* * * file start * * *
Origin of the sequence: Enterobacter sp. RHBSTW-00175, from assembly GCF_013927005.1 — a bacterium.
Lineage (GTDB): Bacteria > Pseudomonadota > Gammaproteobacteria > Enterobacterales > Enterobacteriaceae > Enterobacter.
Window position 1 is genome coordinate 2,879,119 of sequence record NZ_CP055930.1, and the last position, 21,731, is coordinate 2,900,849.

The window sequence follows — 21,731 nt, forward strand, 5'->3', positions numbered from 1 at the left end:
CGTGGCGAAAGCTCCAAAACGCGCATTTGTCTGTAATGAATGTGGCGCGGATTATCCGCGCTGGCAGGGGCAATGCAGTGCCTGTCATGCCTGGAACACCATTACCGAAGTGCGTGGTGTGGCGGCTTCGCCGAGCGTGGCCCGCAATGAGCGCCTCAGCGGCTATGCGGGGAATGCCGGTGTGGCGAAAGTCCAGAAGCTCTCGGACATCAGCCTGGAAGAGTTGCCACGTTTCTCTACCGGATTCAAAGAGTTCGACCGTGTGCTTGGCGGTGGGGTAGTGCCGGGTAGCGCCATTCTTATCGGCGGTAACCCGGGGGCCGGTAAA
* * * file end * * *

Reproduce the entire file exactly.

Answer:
Origin of the sequence: Enterobacter sp. RHBSTW-00175, from assembly GCF_013927005.1 — a bacterium.
Lineage (GTDB): Bacteria > Pseudomonadota > Gammaproteobacteria > Enterobacterales > Enterobacteriaceae > Enterobacter.
Window position 1 is genome coordinate 2,879,119 of sequence record NZ_CP055930.1, and the last position, 21,731, is coordinate 2,900,849.

The window sequence follows — 21,731 nt, forward strand, 5'->3', positions numbered from 1 at the left end:
CGTGGCGAAAGCTCCAAAACGCGCATTTGTCTGTAATGAATGTGGCGCGGATTATCCGCGCTGGCAGGGGCAATGCAGTGCCTGTCATGCCTGGAACACCATTACCGAAGTGCGTGGTGTGGCGGCTTCGCCGAGCGTGGCCCGCAATGAGCGCCTCAGCGGCTATGCGGGGAATGCCGGTGTGGCGAAAGTCCAGAAGCTCTCGGACATCAGCCTGGAAGAGTTGCCACGTTTCTCTACCGGATTCAAAGAGTTCGACCGTGTGCTTGGCGGTGGGGTAGTGCCGGGTAGCGCCATTCTTATCGGCGGTAACCCGGGGGCCGGTAAA